b. Makes a false statement or representation as part of an application or agreement to be employed at an agricultural production facility, if the person knows the statement to be false, and makes the statement with an intent to commit an act not authorized by the owner of the agricultural production facility, knowing that the act is not authorized.

Iowa Code § 717A.3A (2012). A first conviction under § 717A.3A is a serious misdemeanor, and a second or subsequent conviction is an aggravated misdemeanor. Id. § 717A.3A(2). A person can also be held criminally liable for conspiring to violate this statute, aiding and abetting a violation, or harboring, aiding, or concealing the person committing the violation, "with the intent to prevent the apprehension of the person." Id. § 717A.3A(3)(a). The law has the effect of criminalizing undercover investigations of certain agricultural facilities, including those mentioned above, and those of interest to the general public, such as puppy mills.8

Iowa Code § 717A.3A is similar, and in parts identical, to other states' laws that prohibit conduct and speech related to agricultural operations. In fact, Iowa is one of many states that have passed or attempted to pass such legislation in the last decade. See, e.g., Animal Legal Def. Fund v. Herbert, 263 F.Supp.3d 1193, 1196-98 (D. Utah 2017) (providing a brief history of similar proposed and enacted legislation across the country). Of those in effect, several have been invalidated or limited based on First Amendment challenges. See W. Watersheds Project v. Michael, No. 15-CV-169-SWS, 2018 WL 5318261, at *10 (D. Wyo. Oct. 29, 2018) (invalidating, in part, a Wyoming statute criminalizing entry on private land for the purpose of resource data collection relating to land use, including animal species, as facially unconstitutional under the First Amendment); Herbert, 263 F.Supp.3d at 1211-13 (finding a Utah law, very similar to Iowa's law, criminalizing acts of obtaining access to agricultural operations under false pretenses and recording images at such operations under false pretenses, to be facially unconstitutional under the First Amendment); Animal Legal Def. Fund v. Otter, 118 F.Supp.3d 1195, 1200-09 (D. Idaho 2015) (finding an Idaho law criminalizing interference with agricultural production facilities to be facially unconstitutional under the First Amendment), aff'd in part, rev'd in part sub nom. Animal Legal Def. Fund v. Wasden, 878 F.3d 1184 (9th Cir. 2018) (reversing as to the portion of the law related to offers of employment).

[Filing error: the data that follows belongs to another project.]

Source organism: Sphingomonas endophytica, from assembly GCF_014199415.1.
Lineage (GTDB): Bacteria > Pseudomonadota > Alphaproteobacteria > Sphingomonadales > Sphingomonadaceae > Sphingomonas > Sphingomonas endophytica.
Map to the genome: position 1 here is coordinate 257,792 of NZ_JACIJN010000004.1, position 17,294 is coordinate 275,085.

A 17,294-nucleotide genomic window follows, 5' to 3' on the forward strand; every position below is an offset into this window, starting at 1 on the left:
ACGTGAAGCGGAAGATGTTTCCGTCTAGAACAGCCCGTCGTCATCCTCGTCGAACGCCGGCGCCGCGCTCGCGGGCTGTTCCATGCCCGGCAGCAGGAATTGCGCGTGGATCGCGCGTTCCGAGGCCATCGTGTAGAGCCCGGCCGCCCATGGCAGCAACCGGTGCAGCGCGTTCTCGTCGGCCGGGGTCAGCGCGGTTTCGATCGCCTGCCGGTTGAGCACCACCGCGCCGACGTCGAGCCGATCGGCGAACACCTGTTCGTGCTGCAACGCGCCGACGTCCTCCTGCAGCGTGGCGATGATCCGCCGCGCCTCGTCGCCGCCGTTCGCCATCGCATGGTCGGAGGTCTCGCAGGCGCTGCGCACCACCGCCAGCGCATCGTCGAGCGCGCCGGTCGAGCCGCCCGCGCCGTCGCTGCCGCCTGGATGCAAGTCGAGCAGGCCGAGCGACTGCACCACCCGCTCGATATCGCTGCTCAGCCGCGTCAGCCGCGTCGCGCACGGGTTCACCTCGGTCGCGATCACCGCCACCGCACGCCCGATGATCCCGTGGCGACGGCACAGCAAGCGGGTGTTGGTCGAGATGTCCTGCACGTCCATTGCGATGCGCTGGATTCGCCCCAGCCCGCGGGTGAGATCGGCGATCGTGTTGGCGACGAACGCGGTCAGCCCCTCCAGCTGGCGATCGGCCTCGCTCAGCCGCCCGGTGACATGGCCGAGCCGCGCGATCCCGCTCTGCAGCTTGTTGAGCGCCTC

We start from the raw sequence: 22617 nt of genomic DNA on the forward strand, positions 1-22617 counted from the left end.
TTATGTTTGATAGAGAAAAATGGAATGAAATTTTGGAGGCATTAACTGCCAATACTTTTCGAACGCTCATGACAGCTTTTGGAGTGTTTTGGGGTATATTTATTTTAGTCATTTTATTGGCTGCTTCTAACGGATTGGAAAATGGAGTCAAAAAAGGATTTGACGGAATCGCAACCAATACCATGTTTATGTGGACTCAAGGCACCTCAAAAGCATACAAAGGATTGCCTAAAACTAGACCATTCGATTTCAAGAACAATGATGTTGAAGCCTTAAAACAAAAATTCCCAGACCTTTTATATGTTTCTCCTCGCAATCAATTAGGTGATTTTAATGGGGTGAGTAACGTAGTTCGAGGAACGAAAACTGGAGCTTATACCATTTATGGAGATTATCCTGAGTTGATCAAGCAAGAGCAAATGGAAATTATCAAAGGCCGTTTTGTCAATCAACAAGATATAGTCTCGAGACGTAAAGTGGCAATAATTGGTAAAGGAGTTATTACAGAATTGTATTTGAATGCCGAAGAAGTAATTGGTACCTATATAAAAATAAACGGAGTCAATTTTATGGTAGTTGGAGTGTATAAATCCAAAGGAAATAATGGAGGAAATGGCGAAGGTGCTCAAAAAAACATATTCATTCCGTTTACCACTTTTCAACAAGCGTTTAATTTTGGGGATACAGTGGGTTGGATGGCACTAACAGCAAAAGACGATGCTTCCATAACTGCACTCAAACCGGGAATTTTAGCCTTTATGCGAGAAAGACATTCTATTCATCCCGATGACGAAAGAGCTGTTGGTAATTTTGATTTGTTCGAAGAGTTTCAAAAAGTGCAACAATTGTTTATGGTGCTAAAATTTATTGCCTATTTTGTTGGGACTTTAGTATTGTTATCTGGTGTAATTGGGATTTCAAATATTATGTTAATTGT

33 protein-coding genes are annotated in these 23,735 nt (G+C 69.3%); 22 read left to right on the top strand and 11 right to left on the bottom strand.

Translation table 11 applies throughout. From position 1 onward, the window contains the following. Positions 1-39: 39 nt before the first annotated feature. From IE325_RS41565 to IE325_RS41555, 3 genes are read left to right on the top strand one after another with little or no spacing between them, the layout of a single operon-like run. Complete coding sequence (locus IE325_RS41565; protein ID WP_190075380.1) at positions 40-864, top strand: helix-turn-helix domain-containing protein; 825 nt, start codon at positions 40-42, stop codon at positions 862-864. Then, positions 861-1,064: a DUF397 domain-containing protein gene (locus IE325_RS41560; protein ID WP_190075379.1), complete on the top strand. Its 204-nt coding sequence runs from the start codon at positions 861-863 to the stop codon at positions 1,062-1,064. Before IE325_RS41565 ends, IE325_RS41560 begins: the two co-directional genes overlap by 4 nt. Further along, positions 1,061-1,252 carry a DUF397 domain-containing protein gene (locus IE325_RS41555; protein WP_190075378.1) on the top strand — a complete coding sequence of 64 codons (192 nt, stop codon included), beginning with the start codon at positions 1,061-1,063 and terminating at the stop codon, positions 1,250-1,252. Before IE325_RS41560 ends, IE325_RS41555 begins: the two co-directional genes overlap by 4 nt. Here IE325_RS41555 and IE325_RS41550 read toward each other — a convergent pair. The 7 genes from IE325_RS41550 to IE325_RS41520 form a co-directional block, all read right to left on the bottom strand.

Plaintiffs and their amiciIowa Freedom of Information Council and Iowa Center for Public Affairs Journalism—frame this legislative trend within the context of an on-going tension between members of the news media and the agricultural industry. The amici describe an American public eager to consume news about the food they eat, and a responsive group of defenders of the agricultural industry, understandably eager to have the news about them be positive, who have worked "to suppress any unflattering coverage of inhumane slaughterhouse practices, unsanitary factory conditions and worker abuses" through legislation such as § 717A.3A. Amici Curiae Br. 3, ECF No. 73. Plaintiffs and their amici argue that lawmakers, finding the First Amendment in the way of attempts to directly halt publication of these abuses, see, e.g., New York Times Co. v. United States, 403 U.S. 713, 91 S.Ct. 2140, 29 L.Ed.2d 822 (1971), have attempted to suppress information from reaching the press "by prosecuting newsgathering activities that serve as the foundation of investigative journalism," Amici Curiae Br. 3, ECF No. 73; Pls.' Br. 1, ECF No. 53. Defendants counter that § 717A.3A is about defending the private property rights of Iowans who own agricultural facilities.

A. The Parties

Plaintiffs are non-profit organizations that engage in advocacy and investigative work related to animal cruelty, wellbeing of workers, and safety of food supply. They state they would like to conduct undercover investigations, or use the results of others' investigations, but have not done so given the threat § 717A.3A would be enforced against them. Plaintiffs challenge § 717A.3A, arguing it impermissibly restricts their free speech under the First Amendment. Defendants are the Governor of Iowa, the Attorney General of Iowa, and the County Attorney for Montgomery County, who are sued in their official capacities and defend the constitutionality of § 717A.3A, arguing there is no First Amendment right to engage in the conduct prohibited by the statute.

B. Procedural History

Plaintiffs filed their Complaint on October 10, 2017, alleging that § 717A.3A is facially unconstitutional as a content-based, viewpoint-based, and overbroad regulation. Plaintiffs asserted claims under the First Amendment, and the Equal Protection and Due Process Clauses of the Fourteenth Amendment.

Defendants filed a Motion to Dismiss on December 8, 2017, under Federal Rules of Civil Procedure 12(b)(1) and (b)(6), arguing the Plaintiffs lacked standing to bring their claims, and alternatively, that the...